Sean Van Staden
3 minute read
25 Jan 2014
12:40 pm

Soccer development needs a national plan

Sean Van Staden

It has been a really wild week after the Minister of Sport dropped the bombshell in the public domain that Bafana Bafana are a "Bunch of Losers".

Sean van Staden

Whether he should have said it or not is another topic, but there is not a fan alive that has not been thinking what Minister Mbalula said.

One of the most interesting things that came out of this week’s hot debates was “where is the youth development”? Quite frankly I will reply by saying, where is the leadership, framework and manuals for youth clubs to follow?

How can you expect to produce world-class players when 80% of the youth coaches do not have any form of football education or certification? Thanks to the World Cup held in South Africa, clubs have grown exponentially, so much so that there is a shortage of coaches. This presents the perfect opportunity for “Dad” to step in without any formal football education and teach his team how he was taught back in the day.

I remember a few years back when I worked for a PSL team as the strength, speed and conditioning coach. I implemented a new-age warm-up strategy to help players prepare better for games which included injury prevention tactics. They often started the game very slowly and then picked up their performance 10 minutes in. This was due to a pre-game old- school static stretching and traditional warm-up dance.

I implemented a strategy that took the players through a series of dynamic movement, movement preparations, injury prevention techniques and muscle activation drills to get every muscle firing at optimal rate.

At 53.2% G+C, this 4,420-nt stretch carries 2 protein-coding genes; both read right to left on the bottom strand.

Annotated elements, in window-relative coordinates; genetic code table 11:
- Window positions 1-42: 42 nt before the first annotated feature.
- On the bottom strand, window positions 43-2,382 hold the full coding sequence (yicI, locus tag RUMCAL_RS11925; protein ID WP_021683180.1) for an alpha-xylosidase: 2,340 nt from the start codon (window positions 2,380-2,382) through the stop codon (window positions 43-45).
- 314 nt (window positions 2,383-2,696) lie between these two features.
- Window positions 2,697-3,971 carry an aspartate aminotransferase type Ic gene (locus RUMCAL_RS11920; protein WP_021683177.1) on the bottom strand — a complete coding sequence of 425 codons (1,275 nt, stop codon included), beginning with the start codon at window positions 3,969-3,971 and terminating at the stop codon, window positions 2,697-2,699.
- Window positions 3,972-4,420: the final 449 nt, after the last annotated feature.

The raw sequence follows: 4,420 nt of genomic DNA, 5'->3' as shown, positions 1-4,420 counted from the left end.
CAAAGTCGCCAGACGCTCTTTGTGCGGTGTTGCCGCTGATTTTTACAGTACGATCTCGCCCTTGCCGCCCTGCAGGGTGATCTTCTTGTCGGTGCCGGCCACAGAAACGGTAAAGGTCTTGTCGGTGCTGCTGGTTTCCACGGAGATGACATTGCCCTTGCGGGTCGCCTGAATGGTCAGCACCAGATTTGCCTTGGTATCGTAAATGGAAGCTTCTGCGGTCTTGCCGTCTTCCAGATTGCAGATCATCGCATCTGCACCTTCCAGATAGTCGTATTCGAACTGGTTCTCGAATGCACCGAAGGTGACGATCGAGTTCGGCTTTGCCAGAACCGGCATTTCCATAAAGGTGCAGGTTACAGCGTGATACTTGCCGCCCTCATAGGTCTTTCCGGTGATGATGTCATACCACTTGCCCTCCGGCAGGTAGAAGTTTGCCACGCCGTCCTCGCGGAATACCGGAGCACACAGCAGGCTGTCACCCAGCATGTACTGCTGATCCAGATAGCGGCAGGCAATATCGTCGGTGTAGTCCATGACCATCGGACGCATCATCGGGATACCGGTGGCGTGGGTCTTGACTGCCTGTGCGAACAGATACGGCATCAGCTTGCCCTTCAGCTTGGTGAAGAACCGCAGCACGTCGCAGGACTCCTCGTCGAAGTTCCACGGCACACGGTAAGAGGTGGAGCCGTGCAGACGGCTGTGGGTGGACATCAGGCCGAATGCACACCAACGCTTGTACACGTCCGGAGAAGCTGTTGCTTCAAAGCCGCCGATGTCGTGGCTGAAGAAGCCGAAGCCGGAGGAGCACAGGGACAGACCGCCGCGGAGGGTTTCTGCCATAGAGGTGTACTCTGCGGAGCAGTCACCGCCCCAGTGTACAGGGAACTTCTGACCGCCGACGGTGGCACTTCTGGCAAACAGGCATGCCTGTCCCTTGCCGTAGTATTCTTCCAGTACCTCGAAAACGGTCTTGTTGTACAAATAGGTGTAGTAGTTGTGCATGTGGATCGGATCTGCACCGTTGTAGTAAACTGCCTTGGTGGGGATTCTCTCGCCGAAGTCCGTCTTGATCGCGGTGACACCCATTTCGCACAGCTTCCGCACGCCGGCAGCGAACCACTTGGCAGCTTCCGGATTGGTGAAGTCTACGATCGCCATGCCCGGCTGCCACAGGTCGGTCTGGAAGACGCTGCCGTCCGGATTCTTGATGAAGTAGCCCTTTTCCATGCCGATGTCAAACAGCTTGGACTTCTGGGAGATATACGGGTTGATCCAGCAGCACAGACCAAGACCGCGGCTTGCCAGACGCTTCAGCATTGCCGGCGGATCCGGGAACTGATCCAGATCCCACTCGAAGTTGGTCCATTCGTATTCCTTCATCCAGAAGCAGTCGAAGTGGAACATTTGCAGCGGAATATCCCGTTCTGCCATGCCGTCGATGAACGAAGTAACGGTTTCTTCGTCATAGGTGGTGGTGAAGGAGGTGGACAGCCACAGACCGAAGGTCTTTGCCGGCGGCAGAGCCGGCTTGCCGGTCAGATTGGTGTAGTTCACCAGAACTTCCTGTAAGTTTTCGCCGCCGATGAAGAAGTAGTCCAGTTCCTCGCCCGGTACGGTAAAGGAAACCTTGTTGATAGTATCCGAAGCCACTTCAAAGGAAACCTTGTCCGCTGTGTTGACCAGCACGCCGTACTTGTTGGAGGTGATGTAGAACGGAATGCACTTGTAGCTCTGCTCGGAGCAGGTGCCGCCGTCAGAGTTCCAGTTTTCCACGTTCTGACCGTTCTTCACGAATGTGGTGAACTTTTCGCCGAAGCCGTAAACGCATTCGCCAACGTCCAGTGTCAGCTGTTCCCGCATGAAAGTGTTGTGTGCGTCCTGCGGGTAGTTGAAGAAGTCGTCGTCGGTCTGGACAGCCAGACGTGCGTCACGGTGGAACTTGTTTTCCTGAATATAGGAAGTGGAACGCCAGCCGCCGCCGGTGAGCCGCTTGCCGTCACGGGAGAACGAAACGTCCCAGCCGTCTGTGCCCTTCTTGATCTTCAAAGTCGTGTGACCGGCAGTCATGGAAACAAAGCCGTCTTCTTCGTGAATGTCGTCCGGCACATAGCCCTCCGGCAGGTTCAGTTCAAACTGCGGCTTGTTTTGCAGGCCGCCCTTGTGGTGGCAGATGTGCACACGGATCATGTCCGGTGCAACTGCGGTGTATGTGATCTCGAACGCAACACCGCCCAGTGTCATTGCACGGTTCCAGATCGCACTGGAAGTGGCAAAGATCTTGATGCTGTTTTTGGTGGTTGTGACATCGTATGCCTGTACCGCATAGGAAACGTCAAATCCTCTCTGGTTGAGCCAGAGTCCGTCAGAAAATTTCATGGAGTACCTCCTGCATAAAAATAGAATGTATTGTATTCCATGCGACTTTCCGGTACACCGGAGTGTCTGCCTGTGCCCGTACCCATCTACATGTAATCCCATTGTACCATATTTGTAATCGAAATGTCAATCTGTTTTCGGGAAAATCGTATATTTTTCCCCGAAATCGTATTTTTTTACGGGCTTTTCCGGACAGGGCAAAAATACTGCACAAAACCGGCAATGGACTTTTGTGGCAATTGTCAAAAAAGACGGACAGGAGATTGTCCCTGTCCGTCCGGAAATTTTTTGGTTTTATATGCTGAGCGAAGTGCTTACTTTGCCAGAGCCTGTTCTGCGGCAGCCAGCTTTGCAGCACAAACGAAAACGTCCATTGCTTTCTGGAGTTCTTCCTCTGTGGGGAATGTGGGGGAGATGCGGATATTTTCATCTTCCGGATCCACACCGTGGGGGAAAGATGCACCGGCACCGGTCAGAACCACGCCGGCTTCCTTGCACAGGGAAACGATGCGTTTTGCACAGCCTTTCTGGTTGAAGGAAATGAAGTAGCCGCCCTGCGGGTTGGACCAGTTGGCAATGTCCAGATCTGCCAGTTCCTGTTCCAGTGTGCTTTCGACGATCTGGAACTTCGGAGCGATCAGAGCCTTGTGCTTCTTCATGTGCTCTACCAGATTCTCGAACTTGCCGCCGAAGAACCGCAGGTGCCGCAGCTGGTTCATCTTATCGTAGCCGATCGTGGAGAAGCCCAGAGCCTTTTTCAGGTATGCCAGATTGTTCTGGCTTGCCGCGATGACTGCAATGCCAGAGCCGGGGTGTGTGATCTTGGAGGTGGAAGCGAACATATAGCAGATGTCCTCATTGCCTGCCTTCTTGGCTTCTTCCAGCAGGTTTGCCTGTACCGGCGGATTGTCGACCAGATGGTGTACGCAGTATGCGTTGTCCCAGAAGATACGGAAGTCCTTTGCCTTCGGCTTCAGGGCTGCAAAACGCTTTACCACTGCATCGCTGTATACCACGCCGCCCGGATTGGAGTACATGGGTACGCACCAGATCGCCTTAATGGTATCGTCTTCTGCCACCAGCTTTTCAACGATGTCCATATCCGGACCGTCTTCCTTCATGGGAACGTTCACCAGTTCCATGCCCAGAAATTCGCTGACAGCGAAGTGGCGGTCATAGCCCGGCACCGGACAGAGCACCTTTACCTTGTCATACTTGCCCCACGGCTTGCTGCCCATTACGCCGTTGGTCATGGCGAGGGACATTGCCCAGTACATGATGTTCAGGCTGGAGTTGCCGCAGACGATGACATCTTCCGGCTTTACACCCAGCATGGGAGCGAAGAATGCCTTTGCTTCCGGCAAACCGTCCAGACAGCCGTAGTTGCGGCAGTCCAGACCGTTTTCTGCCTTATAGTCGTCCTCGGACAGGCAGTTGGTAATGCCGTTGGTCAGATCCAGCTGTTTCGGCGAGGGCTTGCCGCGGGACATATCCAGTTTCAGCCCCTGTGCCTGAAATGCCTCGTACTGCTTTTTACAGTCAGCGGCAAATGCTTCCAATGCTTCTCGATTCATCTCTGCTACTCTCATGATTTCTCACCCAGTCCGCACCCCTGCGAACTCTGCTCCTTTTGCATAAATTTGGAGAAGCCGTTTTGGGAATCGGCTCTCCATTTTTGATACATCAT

In the sports specific element I took a combination of a Manchester United, AC Malan and Barcelona drill sequences that they used and created a matrix for the players to go through. What do you think happened?

At a game against Sundowns, as I was walking onto the pitch to set up my pre-match routine, the coach pulled me aside and said the players were unhappy with what they were doing and wanted to rather conduct their own dance warm-up routine for the crowd. The coach then proceeded to say that in this business you have to keep the players happy or they just won’t perform for you.

I didn’t blame the players or the coach, but the structure in which they grew up. It was not their fault that they were never exposed to this type of training while growing up, nor was it their fault, that all but a handful are still playing in the PSL today.

The funny end of the story is that some of the world’s best teams were using this type of system, including the German national team under world-renowned performance coach Mark Verstegen, yet it was not good enough for our local boys.

If you ever have the opportunity to tour with a youth team to the Mundialito Cup in Spain and Portugal or the amazing Gothia World Cup in Sweden, you will realise how far behind we are in tactical and technical training and most importantly speed of thought in relation to football.

I provide Sports Science to some of the best youth clubs in South Africa but one thing I can pick up is that everyone is doing their own thing. It’s not to say the one training system is better than the other, but a bigger concern is that 20 years on, Safa still don’t have a framework for every club in the country to adhere to.

Gordon Igesund and every other coach before him have put their reputations on the line coaching Bafana Bafana, even with years of impressive victories and successes. It’s about time the minister puts his neck on the block and commissions an immediate rethinking of how football is run in this country.

We have some of the greatest minds all around us, from professors, scientists, coaches and ex-players who can all lend a hand in building a proudly South African Framework for Football.

Mr Mbalula, you have the ability to be one of the most famous and loved Ministers of Sport if you get football right in this country. Are you a man of action or a man of talk? Only time will tell.